According to NYT, about 13 percent of American men between the age of 30 and 55 -- the so-called "engine" of the American economic machine -- are out of work. This is up from 5 percent a generation ago. More shocking still, for many of these able-bodied men, they are choosing to remain unemployed rather than work in a demeaning, under-paying job.
How is this possible, in a land that we were taught values the work ethic and supports only those who punch a clock every day? Turns out, the US has a surprisingly efficient public welfare system, the Times reports, in the form of disability insurance paid for by Social Security.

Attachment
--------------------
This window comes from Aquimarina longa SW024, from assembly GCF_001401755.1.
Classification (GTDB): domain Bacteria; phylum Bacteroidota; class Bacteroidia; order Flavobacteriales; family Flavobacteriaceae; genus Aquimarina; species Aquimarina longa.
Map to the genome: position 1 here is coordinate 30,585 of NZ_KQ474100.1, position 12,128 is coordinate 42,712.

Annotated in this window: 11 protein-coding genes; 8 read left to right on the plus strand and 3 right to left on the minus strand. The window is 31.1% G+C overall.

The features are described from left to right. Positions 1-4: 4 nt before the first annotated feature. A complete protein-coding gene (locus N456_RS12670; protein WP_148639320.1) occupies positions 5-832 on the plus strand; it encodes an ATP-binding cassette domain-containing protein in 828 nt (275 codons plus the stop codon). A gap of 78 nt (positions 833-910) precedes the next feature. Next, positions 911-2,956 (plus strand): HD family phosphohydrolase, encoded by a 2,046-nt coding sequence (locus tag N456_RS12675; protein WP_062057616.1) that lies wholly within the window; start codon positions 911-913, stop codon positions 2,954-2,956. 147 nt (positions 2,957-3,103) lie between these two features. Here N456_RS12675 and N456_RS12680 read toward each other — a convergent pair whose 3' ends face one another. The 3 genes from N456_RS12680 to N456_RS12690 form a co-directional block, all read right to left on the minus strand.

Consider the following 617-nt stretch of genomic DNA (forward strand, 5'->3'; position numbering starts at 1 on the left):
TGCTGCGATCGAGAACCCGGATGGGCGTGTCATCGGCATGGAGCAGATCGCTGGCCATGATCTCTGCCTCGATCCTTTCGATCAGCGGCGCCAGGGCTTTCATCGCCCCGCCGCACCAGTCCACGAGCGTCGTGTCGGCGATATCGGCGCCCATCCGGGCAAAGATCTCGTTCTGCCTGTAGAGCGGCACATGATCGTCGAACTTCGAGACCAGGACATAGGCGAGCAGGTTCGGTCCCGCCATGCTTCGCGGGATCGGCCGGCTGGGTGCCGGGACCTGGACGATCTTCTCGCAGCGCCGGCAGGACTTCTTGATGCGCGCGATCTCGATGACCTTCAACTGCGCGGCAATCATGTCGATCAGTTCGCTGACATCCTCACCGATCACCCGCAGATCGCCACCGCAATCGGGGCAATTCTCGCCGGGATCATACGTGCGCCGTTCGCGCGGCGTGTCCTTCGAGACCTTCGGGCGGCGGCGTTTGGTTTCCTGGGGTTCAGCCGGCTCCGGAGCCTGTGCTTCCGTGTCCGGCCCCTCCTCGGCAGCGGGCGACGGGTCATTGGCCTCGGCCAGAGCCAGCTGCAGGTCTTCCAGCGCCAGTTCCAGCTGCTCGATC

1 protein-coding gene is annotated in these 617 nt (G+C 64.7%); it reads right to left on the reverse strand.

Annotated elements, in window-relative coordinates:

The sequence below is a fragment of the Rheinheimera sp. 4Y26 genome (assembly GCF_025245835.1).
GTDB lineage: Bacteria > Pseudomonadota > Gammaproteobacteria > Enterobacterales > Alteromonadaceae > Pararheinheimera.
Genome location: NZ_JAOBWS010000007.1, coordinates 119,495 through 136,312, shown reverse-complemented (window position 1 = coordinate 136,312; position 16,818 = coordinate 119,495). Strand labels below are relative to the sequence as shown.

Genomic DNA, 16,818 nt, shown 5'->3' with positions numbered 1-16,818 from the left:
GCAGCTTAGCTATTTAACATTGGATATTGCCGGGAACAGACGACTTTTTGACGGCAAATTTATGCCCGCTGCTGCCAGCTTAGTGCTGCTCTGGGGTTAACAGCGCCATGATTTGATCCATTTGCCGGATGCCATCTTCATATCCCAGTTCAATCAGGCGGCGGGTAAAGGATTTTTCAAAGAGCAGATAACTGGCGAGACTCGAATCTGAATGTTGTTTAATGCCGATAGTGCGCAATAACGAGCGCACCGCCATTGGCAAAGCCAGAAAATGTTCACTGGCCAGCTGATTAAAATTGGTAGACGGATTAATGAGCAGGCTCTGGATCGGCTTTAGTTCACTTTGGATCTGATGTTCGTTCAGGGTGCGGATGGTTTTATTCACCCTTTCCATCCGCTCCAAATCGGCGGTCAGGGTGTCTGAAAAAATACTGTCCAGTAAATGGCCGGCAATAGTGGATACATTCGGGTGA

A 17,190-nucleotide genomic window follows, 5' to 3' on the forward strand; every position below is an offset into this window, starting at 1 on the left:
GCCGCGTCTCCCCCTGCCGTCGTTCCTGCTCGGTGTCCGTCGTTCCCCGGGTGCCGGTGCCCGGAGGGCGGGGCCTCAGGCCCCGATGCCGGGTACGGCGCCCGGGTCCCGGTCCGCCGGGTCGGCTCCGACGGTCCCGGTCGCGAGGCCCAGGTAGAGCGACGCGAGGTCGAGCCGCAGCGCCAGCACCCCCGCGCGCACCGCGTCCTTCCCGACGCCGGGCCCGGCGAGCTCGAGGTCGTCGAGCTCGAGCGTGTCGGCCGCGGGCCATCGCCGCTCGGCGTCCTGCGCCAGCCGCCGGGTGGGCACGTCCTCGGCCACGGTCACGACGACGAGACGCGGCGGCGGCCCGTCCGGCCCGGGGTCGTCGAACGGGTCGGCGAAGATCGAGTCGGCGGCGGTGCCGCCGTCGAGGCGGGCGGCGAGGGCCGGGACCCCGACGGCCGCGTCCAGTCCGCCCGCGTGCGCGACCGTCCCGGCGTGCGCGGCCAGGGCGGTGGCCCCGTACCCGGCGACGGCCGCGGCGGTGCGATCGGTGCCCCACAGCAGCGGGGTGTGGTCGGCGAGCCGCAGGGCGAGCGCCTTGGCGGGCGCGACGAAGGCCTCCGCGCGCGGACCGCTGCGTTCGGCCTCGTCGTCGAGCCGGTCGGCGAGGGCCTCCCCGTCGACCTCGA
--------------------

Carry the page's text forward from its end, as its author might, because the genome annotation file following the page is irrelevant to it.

But let's put the U.S.'s newfound freeloading ways on a global perspective. The number of out-of-work (to an economist, there's a giant distinction between "unemployed" and "no longer looking") American men in this age bracket is rapidly closing in on those layabout Europeans. Yep, it's 13 percent for the Yanks. 14 percent for the let's-take-August-off Europeans.
I'll ponder this while I'm on holiday next week.